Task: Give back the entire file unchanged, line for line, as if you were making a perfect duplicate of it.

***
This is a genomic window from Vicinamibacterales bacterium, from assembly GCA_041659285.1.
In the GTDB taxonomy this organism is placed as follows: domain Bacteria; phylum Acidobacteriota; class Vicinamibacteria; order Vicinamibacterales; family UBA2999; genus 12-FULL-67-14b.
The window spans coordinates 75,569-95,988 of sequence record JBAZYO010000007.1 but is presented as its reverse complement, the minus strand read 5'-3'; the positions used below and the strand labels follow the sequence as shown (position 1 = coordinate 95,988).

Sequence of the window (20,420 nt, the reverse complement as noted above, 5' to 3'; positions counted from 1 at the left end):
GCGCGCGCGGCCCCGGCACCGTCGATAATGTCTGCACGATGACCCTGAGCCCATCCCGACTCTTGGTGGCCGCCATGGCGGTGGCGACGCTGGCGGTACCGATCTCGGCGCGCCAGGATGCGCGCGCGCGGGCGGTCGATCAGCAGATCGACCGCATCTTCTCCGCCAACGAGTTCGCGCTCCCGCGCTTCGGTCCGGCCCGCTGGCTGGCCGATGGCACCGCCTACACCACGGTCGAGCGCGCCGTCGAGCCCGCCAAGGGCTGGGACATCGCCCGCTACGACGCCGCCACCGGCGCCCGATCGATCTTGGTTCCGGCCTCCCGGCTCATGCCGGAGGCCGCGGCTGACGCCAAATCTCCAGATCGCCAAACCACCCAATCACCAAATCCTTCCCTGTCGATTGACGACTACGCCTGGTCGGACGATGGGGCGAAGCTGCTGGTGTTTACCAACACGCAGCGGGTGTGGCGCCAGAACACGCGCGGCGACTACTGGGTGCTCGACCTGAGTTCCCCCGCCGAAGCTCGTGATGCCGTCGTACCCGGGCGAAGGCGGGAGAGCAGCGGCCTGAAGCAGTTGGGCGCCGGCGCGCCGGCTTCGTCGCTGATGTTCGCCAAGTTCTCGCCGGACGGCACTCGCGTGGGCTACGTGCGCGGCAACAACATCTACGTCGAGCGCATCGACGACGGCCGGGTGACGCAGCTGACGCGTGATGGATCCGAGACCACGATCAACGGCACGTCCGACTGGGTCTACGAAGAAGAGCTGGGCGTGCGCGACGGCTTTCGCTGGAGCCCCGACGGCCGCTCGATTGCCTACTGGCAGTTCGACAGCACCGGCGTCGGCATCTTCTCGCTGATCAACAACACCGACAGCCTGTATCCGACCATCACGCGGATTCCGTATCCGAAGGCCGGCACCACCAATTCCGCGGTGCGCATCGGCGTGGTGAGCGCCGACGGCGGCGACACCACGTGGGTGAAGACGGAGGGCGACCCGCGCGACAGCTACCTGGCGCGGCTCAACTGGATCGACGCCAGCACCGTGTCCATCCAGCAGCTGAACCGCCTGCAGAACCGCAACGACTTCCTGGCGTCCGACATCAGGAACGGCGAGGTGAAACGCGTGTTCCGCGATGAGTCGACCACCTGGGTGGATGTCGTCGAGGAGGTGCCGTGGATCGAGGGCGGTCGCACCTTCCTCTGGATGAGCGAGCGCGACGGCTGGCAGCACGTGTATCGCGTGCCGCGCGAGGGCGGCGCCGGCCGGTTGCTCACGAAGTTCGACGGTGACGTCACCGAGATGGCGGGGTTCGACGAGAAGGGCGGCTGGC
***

This is a genomic window from Vicinamibacterales bacterium, from assembly GCA_041659285.1.
In the GTDB taxonomy this organism is placed as follows: domain Bacteria; phylum Acidobacteriota; class Vicinamibacteria; order Vicinamibacterales; family UBA2999; genus 12-FULL-67-14b.
The window spans coordinates 75,569-95,988 of sequence record JBAZYO010000007.1 but is presented as its reverse complement, the minus strand read 5'-3'; the positions used below and the strand labels follow the sequence as shown (position 1 = coordinate 95,988).

Sequence of the window (20,420 nt, the reverse complement as noted above, 5' to 3'; positions counted from 1 at the left end):
GCGCGCGCGGCCCCGGCACCGTCGATAATGTCTGCACGATGACCCTGAGCCCATCCCGACTCTTGGTGGCCGCCATGGCGGTGGCGACGCTGGCGGTACCGATCTCGGCGCGCCAGGATGCGCGCGCGCGGGCGGTCGATCAGCAGATCGACCGCATCTTCTCCGCCAACGAGTTCGCGCTCCCGCGCTTCGGTCCGGCCCGCTGGCTGGCCGATGGCACCGCCTACACCACGGTCGAGCGCGCCGTCGAGCCCGCCAAGGGCTGGGACATCGCCCGCTACGACGCCGCCACCGGCGCCCGATCGATCTTGGTTCCGGCCTCCCGGCTCATGCCGGAGGCCGCGGCTGACGCCAAATCTCCAGATCGCCAAACCACCCAATCACCAAATCCTTCCCTGTCGATTGACGACTACGCCTGGTCGGACGATGGGGCGAAGCTGCTGGTGTTTACCAACACGCAGCGGGTGTGGCGCCAGAACACGCGCGGCGACTACTGGGTGCTCGACCTGAGTTCCCCCGCCGAAGCTCGTGATGCCGTCGTACCCGGGCGAAGGCGGGAGAGCAGCGGCCTGAAGCAGTTGGGCGCCGGCGCGCCGGCTTCGTCGCTGATGTTCGCCAAGTTCTCGCCGGACGGCACTCGCGTGGGCTACGTGCGCGGCAACAACATCTACGTCGAGCGCATCGACGACGGCCGGGTGACGCAGCTGACGCGTGATGGATCCGAGACCACGATCAACGGCACGTCCGACTGGGTCTACGAAGAAGAGCTGGGCGTGCGCGACGGCTTTCGCTGGAGCCCCGACGGCCGCTCGATTGCCTACTGGCAGTTCGACAGCACCGGCGTCGGCATCTTCTCGCTGATCAACAACACCGACAGCCTGTATCCGACCATCACGCGGATTCCGTATCCGAAGGCCGGCACCACCAATTCCGCGGTGCGCATCGGCGTGGTGAGCGCCGACGGCGGCGACACCACGTGGGTGAAGACGGAGGGCGACCCGCGCGACAGCTACCTGGCGCGGCTCAACTGGATCGACGCCAGCACCGTGTCCATCCAGCAGCTGAACCGCCTGCAGAACCGCAACGACTTCCTGGCGTCCGACATCAGGAACGGCGAGGTGAAACGCGTGTTCCGCGATGAGTCGACCACCTGGGTGGATGTCGTCGAGGAGGTGCCGTGGATCGAGGGCGGTCGCACCTTCCTCTGGATGAGCGAGCGCGACGGCTGGCAGCACGTGTATCGCGTGCCGCGCGAGGGCGGCGCCGGCCGGTTGCTCACGAAGTTCGACGGTGACGTCACCGAGATGGCGGGGTTCGACGAGAAGGGCGGCTGGC